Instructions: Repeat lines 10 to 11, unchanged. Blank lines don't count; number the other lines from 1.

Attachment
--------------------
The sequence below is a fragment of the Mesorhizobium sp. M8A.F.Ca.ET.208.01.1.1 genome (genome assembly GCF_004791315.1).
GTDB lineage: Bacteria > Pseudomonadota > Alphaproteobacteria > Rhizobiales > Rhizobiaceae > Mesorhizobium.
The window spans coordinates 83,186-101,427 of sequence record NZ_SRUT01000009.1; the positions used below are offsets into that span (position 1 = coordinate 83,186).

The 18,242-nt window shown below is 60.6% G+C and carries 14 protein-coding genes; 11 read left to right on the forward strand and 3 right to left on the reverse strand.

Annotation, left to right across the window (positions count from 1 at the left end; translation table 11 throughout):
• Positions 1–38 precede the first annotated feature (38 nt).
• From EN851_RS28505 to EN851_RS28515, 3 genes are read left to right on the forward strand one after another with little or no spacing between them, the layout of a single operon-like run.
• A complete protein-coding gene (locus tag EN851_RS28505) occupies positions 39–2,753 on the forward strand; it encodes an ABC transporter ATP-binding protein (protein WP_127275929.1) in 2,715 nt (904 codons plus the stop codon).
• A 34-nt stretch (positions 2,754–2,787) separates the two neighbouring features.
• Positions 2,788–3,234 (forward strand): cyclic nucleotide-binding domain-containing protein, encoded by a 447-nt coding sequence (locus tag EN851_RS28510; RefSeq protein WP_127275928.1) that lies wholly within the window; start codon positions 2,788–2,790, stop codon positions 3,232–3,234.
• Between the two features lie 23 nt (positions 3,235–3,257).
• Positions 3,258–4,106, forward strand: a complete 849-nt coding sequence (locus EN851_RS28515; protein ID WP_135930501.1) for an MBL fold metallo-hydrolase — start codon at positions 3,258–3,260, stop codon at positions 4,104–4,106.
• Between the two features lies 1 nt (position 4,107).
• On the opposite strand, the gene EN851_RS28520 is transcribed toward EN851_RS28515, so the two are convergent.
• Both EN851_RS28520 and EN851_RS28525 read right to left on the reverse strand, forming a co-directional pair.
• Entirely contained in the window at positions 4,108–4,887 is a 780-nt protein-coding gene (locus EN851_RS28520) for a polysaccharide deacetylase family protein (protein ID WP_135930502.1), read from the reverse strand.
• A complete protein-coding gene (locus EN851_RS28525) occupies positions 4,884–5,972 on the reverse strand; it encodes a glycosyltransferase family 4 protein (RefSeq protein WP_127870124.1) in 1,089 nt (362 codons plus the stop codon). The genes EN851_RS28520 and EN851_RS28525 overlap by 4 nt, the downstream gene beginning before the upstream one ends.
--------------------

• Positions 2,788–3,234 (forward strand): cyclic nucleotide-binding domain-containing protein, encoded by a 447-nt coding sequence (locus tag EN851_RS28510; RefSeq protein WP_127275928.1) that lies wholly within the window; start codon positions 2,788–2,790, stop codon positions 3,232–3,234.
• Between the two features lie 23 nt (positions 3,235–3,257).